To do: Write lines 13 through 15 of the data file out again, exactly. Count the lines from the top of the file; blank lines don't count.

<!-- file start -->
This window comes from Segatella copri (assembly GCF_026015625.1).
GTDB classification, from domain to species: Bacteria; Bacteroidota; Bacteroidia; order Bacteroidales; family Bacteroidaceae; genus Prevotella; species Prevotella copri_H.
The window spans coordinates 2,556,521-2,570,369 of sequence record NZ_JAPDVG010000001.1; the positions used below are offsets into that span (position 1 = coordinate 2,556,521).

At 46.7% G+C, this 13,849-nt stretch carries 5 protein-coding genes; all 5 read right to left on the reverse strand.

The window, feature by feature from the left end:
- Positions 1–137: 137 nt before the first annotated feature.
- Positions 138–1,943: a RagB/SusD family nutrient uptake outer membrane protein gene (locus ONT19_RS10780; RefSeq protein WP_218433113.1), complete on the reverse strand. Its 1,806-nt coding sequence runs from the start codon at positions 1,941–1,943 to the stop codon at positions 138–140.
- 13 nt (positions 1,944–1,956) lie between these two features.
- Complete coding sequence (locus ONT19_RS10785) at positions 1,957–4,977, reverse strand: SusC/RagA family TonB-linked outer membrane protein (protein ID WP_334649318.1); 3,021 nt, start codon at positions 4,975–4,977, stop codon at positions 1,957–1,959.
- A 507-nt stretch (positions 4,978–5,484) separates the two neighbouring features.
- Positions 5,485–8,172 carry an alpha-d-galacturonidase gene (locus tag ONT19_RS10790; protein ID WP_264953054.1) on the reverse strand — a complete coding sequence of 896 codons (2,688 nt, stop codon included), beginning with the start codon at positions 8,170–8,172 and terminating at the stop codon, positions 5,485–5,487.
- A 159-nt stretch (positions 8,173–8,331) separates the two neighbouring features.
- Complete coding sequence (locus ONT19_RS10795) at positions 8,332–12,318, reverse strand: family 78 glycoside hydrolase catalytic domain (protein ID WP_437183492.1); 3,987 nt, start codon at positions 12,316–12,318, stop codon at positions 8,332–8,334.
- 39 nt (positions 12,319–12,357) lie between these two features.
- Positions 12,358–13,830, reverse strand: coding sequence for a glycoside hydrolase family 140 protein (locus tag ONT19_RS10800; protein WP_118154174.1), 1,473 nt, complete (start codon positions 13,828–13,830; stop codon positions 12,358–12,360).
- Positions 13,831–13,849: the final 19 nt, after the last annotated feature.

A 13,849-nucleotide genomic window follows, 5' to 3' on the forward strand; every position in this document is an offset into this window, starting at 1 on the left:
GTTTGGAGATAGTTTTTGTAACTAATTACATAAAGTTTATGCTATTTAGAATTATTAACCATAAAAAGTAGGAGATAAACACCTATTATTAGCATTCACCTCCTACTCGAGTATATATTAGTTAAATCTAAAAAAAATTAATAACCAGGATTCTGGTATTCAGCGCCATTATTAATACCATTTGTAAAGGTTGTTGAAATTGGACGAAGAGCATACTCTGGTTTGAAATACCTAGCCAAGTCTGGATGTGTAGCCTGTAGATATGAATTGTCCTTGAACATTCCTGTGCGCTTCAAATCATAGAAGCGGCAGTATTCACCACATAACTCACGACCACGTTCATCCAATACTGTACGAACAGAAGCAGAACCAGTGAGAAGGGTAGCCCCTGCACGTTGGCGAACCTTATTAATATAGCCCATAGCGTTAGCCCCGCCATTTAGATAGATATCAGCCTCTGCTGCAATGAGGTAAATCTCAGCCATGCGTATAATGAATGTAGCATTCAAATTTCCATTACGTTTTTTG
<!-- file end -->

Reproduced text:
- Complete coding sequence (locus ONT19_RS10795) at positions 8,332–12,318, reverse strand: family 78 glycoside hydrolase catalytic domain (protein ID WP_437183492.1); 3,987 nt, start codon at positions 12,316–12,318, stop codon at positions 8,332–8,334.
- 39 nt (positions 12,319–12,357) lie between these two features.
- Positions 12,358–13,830, reverse strand: coding sequence for a glycoside hydrolase family 140 protein (locus tag ONT19_RS10800; protein WP_118154174.1), 1,473 nt, complete (start codon positions 13,828–13,830; stop codon positions 12,358–12,360).